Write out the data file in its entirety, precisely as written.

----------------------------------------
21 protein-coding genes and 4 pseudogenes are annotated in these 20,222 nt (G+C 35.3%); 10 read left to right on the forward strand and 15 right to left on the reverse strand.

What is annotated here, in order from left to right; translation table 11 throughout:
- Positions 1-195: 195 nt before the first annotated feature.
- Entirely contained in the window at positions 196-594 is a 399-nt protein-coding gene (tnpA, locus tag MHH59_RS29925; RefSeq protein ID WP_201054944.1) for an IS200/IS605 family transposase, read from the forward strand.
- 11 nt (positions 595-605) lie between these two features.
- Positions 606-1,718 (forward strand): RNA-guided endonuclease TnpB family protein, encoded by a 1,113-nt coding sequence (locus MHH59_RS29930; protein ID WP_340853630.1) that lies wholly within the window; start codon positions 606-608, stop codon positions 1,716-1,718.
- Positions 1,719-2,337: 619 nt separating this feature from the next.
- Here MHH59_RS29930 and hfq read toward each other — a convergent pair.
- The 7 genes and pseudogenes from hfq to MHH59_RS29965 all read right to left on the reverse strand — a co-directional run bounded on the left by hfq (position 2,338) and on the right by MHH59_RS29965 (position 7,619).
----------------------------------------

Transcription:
21 protein-coding genes and 4 pseudogenes are annotated in these 20,222 nt (G+C 35.3%); 10 read left to right on the forward strand and 15 right to left on the reverse strand.

What is annotated here, in order from left to right; translation table 11 throughout:
- Positions 1-195: 195 nt before the first annotated feature.
- Entirely contained in the window at positions 196-594 is a 399-nt protein-coding gene (tnpA, locus tag MHH59_RS29925; RefSeq protein ID WP_201054944.1) for an IS200/IS605 family transposase, read from the forward strand.
- 11 nt (positions 595-605) lie between these two features.
- Positions 606-1,718 (forward strand): RNA-guided endonuclease TnpB family protein, encoded by a 1,113-nt coding sequence (locus MHH59_RS29930; protein ID WP_340853630.1) that lies wholly within the window; start codon positions 606-608, stop codon positions 1,716-1,718.
- Positions 1,719-2,337: 619 nt separating this feature from the next.
- Here MHH59_RS29930 and hfq read toward each other — a convergent pair.
- The 7 genes and pseudogenes from hfq to MHH59_RS29965 all read right to left on the reverse strand — a co-directional run bounded on the left by hfq (position 2,338) and on the right by MHH59_RS29965 (position 7,619).